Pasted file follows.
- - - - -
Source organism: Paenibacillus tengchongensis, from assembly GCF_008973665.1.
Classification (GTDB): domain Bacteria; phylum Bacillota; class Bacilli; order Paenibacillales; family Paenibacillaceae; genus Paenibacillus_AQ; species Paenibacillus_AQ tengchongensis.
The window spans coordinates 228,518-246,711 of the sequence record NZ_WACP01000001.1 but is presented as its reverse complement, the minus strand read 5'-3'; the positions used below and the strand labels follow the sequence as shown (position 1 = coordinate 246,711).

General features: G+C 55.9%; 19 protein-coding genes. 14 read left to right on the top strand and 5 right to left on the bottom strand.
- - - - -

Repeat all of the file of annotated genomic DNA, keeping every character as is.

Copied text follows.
Source organism: Paenibacillus tengchongensis, from assembly GCF_008973665.1.
Classification (GTDB): domain Bacteria; phylum Bacillota; class Bacilli; order Paenibacillales; family Paenibacillaceae; genus Paenibacillus_AQ; species Paenibacillus_AQ tengchongensis.
The window spans coordinates 228,518-246,711 of the sequence record NZ_WACP01000001.1 but is presented as its reverse complement, the minus strand read 5'-3'; the positions used below and the strand labels follow the sequence as shown (position 1 = coordinate 246,711).

General features: G+C 55.9%; 19 protein-coding genes. 14 read left to right on the top strand and 5 right to left on the bottom strand.